How Not Having Sex for a Year Changed a Man's Life, Raised Funds for Australian Charity
By Reissa Su | January 7, 2014 4:53 PM EST
After promising to not have sex for a year on the first of 2013 for charity, Pete Lynagh has become a changed man. He admitted to pick up women on a regular basis for "completely shallow" reasons in clubs. The 33-year-old has discovered a better version of himself after successfully keeping his vow of celibacy for a year.
A Cambodian woman shouts as she marches on a street to celebrate International Women's Day in central Phnom Penh March 8, 2012. REUTERS/Samrang Pring
Mr Lynagh said his outlook on life and relationships have changed. Through his Facebook page "Pete's Chastity for Charity", the Northern Ireland native was able to raise over $50,000 for the benefit of Free to Shine, a charitable organisation founded in Australia with the goal of rescuing children from sex slavery and giving them educational scholarships.
The funds Mr Lynagh raised were used to set-up an office and hire staff. The number of Cambodian girls freed from the sex slave trade almost doubled from 70 to 140. Mr Lynagh visited Cambodia in September 2012 and was overwhelmed to see the children he helped save now in schools instead of working as sex slaves.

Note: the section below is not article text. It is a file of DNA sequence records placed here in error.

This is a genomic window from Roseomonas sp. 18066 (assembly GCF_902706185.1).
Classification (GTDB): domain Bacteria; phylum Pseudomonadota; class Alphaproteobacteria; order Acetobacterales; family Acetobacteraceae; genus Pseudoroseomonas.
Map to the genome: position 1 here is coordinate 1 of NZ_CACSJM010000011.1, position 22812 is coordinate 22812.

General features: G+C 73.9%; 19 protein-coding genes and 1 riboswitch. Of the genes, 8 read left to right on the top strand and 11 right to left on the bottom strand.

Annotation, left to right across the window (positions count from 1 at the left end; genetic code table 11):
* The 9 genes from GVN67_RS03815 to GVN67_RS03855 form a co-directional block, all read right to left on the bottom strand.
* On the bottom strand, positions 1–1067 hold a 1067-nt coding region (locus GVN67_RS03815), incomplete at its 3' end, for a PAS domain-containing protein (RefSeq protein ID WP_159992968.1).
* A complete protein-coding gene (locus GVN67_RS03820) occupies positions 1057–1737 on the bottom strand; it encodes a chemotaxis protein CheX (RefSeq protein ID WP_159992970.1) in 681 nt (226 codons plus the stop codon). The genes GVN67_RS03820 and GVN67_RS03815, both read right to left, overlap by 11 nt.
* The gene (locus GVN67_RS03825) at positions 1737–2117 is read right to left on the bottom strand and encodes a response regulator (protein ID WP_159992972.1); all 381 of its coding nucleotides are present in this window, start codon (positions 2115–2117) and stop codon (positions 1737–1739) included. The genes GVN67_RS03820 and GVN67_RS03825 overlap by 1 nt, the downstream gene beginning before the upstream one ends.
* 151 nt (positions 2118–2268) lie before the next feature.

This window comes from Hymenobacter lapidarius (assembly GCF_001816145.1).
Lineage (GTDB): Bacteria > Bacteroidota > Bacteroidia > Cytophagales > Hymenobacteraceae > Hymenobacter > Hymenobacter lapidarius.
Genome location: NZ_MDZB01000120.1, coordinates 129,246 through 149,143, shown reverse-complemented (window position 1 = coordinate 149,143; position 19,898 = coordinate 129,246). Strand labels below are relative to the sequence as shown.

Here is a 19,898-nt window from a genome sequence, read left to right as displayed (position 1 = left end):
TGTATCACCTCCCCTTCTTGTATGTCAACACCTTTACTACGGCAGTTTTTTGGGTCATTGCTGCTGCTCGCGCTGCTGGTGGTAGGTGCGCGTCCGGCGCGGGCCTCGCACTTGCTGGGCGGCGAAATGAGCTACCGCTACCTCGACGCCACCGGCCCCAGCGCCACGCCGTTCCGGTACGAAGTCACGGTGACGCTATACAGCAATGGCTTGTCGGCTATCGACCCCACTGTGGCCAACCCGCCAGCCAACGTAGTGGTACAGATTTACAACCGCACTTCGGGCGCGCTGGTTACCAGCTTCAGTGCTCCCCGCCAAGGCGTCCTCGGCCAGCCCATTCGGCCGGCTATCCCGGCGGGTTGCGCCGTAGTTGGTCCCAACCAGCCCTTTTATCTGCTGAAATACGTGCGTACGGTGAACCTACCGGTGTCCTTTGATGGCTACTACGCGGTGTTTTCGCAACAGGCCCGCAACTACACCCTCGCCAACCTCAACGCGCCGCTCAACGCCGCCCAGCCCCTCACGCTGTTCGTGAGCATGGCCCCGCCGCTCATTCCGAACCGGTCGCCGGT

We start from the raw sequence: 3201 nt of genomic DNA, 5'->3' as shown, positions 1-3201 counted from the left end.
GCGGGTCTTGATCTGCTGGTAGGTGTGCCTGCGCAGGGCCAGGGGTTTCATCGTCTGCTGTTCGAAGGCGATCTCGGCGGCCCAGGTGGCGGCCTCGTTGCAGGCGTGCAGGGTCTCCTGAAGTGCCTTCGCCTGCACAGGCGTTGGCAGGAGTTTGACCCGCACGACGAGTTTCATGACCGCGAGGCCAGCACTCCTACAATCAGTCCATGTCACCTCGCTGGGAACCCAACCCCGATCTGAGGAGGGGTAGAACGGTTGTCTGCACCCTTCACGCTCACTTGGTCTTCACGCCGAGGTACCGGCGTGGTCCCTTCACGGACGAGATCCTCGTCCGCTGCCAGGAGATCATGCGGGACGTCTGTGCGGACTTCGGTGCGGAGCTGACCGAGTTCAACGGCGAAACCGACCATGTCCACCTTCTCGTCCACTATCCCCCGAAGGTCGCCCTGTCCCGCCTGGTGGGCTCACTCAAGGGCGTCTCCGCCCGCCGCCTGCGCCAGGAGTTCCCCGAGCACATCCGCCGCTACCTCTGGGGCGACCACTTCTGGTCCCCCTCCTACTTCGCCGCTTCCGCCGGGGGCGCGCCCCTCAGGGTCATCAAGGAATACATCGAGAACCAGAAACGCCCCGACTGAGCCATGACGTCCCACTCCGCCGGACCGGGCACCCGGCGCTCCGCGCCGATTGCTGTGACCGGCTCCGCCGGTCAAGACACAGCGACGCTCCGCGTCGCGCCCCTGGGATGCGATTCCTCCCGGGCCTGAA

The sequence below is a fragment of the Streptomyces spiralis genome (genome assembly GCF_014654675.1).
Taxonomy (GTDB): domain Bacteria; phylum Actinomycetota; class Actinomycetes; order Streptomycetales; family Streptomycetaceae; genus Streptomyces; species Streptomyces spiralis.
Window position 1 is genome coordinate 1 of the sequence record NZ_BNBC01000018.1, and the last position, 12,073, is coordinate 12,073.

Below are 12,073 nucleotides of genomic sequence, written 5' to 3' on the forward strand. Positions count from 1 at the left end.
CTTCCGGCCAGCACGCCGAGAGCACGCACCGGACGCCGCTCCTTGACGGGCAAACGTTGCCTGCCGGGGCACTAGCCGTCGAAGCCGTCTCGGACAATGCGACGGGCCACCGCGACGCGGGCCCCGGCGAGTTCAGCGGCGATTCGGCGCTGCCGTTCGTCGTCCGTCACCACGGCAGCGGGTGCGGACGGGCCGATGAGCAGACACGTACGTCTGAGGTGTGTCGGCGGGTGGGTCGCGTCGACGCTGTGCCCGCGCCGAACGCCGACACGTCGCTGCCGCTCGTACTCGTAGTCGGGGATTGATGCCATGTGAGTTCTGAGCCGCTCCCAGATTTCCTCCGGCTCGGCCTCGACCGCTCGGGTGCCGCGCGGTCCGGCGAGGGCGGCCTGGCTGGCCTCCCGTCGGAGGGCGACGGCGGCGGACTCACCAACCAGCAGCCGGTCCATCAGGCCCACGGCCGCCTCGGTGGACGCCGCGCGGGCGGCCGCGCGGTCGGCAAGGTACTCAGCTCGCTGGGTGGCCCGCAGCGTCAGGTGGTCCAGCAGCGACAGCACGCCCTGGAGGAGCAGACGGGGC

The vow to not have sex for a year started when his housemate made a bet that Mr Lynagh couldn't stop having sex for a year. He could not believe his efforts had raised money to help children in Cambodia.
Despite his successful vow of chastity, he had to overcome several challenges along the way. He kept video diaries and documented his thoughts in a blog. Mr Lynagh was allowed to kiss women but no physical contact should happen after that. When he found himself in a two-month relationship, he almost broke his vow of chastity since he felt "animal attraction" taking over.
He took it as a challenge but it turned out the woman was not interested in him. Mr Lynagh realised he was looking for external affirmation and admitted he didn't like himself before because he was dealing with issues from childhood.
Raising funds for the charity Free to Shine gave him purpose in life, which is to serve others. He has learned to love himself now and values the meaning of real relationships. He is looking forward to finding the right partner in the future.
Last New Year's Day 2013, he made a promise not to have sex for one year. On New Year's Day 2014, he celebrated with his friends and went home early. Mr Lynagh joked he imagined waking up in the Playboy mansion.
Mr Lynagh looks forward to not chase women this time around but focus on working on his new role in another charity, The Big Umbrella, which supports projects in Australia and other countries. He will help children get out of poverty and exploitation.
Like a changed man who has realised the more important things in life, Mr Lynagh has declared that "meaningless sex" doesn't appeal to him anymore.
To contact the editor, e-mail: